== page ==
Russian Orientalism Asia in the Russian Mind from Peter the Great to the Emigration David Schimmelpenninck van der Oye

Publication date:
20 Apr 2010
Yale University Press
312 pages: 235 x 156mm
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The West has been accused of seeing the East in a hostile and deprecatory light, as the legacy of nineteenth-century European imperialism. In this highly original and controversial book, David Schimmelpenninck van der Oye examines Russian thinking about the Orient before the Revolution of 1917. Exploring the writings, poetry, and art of representative individuals including Catherine the Great, Alexander Pushkin, Alexander Borodin, and leading orientologists, Schimmelpenninck argues that the Russian Empire’s bi-continental geography, its ambivalent relationship with the rest of Europe, and the complicated nature of its encounter with Asia have all resulted in a variegated and often surprisingly sympathetic understanding of the East among its people.

David Schimmelpenninck van der Oye is professor of Russian history at Brock University in Ontario. He is the author of Toward the Rising Sun: Ideologies of Empire and the Path to War with Japan.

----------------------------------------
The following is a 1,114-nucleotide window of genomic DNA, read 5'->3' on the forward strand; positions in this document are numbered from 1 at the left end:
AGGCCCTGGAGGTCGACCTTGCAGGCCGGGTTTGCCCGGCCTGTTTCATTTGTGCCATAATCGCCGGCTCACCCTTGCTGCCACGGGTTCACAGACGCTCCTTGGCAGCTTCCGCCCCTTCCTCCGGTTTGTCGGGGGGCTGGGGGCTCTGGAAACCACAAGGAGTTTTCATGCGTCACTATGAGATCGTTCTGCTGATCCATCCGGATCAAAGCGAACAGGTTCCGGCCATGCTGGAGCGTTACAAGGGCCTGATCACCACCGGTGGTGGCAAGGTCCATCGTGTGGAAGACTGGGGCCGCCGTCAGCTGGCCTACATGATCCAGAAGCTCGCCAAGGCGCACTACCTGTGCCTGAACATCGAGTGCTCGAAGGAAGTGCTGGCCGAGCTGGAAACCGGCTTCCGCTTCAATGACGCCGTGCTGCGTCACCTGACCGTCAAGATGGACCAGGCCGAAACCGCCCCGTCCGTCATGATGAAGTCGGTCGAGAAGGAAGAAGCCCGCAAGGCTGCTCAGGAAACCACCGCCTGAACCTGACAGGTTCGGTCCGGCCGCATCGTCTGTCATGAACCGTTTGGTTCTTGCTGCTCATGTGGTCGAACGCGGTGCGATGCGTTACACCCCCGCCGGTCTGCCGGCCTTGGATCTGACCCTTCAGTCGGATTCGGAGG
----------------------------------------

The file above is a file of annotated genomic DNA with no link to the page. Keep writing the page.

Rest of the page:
"Schimmelpenninck van der Oye has given us a volume which provides by far the most comprehensive history in English of the academic discipline of Orientalism in Russia …Russian Orientalism is also very well-written, accessible and entertaining"—Alexander Morrison, Slavonic & East European Review 

"Highly readable…Schimmelpenninck van der Oye [has a] gift for apt and evocative storytelling."—Rachel Polonsky, Times Literary Supplement

"A fine and well-written survey of Russian Literature…Very compelling."—Michael Kemper, Tijdschrift voor Geschiedenis Vol.124